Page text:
From Quantity to Quality: Facebook Grows Up

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Facebook (FB) is still a young company, but now it’s growing up. That seems to be consensus after last night’s earnings report.

There was a painful hit at first because North American usage fell for the first time ever. The news seemed to confirm earlier fears that changes in its News Feed and algorithms would reduce traffic.

But then the good news came as management outlined a path to extracting more moolah from its huge customer base. Two clear themes emerged. First, advertising prices are on the rise. Second, they want to turn their Messenger and Instagram services into a giant communications portal for businesses to interact with the public. Cementing both of these together is the growth of “Stories” — a format that quickly amalgamates pictures, videos and text.

In other words, FB is shifting from sheer numbers of eyeballs to better monetization. Quality, not quantity, is becoming the new mantra. Analysts up and down Wall Street cheered the news and investors responded by driving the stock to new record highs.

One final thought: Remember when Amazon.com (AMZN) was just a bookseller, or Netflix (NFLX) was a quirky DVD-rental service? In both cases, visionary CEOs built their customer bases in one market before pivoting into higher-value areas. It’s not like tech investors haven’t seen this happen before.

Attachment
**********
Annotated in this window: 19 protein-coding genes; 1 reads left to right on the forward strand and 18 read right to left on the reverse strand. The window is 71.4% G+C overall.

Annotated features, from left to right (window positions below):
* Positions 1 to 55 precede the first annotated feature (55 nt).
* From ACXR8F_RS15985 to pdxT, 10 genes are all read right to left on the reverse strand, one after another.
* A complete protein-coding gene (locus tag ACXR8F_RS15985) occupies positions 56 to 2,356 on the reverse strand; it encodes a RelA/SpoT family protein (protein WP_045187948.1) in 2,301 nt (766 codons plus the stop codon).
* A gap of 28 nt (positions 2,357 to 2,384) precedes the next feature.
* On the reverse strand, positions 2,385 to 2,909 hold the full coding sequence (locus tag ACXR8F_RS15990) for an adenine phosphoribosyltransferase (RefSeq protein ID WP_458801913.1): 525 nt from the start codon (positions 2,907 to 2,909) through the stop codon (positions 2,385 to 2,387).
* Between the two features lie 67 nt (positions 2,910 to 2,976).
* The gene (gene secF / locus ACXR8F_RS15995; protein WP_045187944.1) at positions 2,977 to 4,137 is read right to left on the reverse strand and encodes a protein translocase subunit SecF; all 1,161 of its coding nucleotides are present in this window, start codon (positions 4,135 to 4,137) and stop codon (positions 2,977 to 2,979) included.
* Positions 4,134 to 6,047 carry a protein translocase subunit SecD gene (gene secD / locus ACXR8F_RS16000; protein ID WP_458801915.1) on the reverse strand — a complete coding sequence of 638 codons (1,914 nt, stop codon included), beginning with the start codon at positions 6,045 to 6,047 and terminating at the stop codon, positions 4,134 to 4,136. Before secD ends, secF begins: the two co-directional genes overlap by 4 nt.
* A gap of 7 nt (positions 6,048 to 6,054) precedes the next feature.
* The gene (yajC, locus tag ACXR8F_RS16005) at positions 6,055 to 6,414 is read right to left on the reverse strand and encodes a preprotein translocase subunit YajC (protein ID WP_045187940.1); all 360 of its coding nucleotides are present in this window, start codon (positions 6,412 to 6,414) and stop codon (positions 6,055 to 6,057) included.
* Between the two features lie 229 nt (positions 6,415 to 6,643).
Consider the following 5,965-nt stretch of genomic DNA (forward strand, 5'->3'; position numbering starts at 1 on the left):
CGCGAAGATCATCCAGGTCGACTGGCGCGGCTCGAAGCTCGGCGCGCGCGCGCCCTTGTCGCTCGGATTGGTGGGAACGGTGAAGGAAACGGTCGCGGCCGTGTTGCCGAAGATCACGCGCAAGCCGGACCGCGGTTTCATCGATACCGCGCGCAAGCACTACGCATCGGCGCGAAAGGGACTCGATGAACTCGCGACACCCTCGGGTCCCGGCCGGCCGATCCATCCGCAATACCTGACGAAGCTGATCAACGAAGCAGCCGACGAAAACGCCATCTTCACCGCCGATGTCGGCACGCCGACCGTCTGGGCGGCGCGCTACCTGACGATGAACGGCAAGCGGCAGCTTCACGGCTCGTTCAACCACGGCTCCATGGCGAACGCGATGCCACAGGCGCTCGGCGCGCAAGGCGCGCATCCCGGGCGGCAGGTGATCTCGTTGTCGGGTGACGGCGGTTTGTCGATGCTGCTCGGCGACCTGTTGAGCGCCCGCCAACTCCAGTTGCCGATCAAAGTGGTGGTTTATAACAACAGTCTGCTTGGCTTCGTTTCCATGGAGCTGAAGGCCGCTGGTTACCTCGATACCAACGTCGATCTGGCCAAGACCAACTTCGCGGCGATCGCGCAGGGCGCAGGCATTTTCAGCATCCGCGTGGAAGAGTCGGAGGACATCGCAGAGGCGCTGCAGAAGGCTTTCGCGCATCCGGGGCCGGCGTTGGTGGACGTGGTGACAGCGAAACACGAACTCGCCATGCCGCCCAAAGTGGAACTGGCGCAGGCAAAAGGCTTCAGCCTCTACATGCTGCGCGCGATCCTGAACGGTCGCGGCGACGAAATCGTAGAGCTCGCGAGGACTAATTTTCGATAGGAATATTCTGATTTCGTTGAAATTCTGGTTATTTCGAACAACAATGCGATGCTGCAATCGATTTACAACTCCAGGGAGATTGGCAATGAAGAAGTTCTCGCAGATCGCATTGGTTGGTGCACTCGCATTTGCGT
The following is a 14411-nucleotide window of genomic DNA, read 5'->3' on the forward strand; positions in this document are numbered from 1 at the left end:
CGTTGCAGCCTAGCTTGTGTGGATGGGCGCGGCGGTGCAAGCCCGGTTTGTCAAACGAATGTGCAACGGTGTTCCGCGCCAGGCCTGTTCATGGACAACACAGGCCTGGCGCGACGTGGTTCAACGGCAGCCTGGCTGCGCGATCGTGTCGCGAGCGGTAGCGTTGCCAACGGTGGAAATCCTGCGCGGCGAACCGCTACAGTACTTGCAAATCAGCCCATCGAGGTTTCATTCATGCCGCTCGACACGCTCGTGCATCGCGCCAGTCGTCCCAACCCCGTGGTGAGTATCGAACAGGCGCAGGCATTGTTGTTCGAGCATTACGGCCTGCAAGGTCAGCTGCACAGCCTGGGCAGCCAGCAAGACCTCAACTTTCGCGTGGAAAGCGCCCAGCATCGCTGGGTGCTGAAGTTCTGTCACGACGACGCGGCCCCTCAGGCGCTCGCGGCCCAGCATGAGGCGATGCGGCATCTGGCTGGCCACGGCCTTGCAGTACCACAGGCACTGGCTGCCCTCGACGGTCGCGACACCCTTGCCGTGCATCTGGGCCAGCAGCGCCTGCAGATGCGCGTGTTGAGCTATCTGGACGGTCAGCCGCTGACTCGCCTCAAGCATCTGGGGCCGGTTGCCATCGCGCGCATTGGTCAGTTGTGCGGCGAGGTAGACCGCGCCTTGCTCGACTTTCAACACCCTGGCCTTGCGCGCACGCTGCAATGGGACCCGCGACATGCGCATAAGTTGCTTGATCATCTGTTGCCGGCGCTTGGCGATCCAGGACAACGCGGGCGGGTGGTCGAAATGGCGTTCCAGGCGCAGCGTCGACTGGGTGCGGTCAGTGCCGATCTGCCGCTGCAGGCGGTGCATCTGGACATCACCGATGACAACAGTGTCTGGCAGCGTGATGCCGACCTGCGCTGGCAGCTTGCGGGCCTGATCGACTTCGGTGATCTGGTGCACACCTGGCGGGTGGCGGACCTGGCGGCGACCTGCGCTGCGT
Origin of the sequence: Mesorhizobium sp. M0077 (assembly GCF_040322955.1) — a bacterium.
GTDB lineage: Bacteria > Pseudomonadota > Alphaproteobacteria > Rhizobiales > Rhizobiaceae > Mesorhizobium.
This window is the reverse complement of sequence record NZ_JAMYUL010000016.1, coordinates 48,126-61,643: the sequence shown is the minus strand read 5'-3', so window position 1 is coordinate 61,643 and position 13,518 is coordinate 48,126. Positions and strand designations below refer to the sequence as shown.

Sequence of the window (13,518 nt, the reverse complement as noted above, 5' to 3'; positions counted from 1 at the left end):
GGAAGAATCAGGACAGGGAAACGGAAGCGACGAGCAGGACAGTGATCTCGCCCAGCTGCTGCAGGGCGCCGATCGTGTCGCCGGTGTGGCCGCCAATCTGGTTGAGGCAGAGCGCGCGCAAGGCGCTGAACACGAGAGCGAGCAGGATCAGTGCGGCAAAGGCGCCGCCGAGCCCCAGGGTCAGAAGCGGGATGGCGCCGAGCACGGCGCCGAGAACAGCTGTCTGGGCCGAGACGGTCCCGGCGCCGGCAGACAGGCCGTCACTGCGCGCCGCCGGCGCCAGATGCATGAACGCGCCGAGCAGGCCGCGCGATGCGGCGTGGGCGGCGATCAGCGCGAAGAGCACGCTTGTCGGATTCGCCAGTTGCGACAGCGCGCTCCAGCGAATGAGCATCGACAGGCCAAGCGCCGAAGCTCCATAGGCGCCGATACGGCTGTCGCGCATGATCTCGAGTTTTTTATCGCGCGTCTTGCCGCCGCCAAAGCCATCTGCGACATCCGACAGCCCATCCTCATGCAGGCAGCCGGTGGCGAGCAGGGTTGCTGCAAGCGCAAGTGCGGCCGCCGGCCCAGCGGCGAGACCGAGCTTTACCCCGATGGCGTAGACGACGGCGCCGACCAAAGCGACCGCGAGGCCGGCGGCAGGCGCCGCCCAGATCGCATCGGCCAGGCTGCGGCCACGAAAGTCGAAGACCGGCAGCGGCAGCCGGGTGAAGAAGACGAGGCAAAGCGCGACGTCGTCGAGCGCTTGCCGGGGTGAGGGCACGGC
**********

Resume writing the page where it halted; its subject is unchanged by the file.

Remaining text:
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David Russell is VP of Content Strategy at TradeStation. Drawing on nearly two decades of experience as a financial journalist and analyst, his background includes equities, emerging markets, fixed-income and derivatives. He previously worked at Bloomberg News, CNBC and E*TRADE Financial. Russell systematically reviews countless global financial headlines and indicators in search of broad tradable trends that present opportunities repeatedly over time. Customers can expect him to keep them appraised of sector leadership, relative strength and the big stories – especially those overlooked by other commentators. He’s also a big fan of generating leverage with options to limit capital at risk.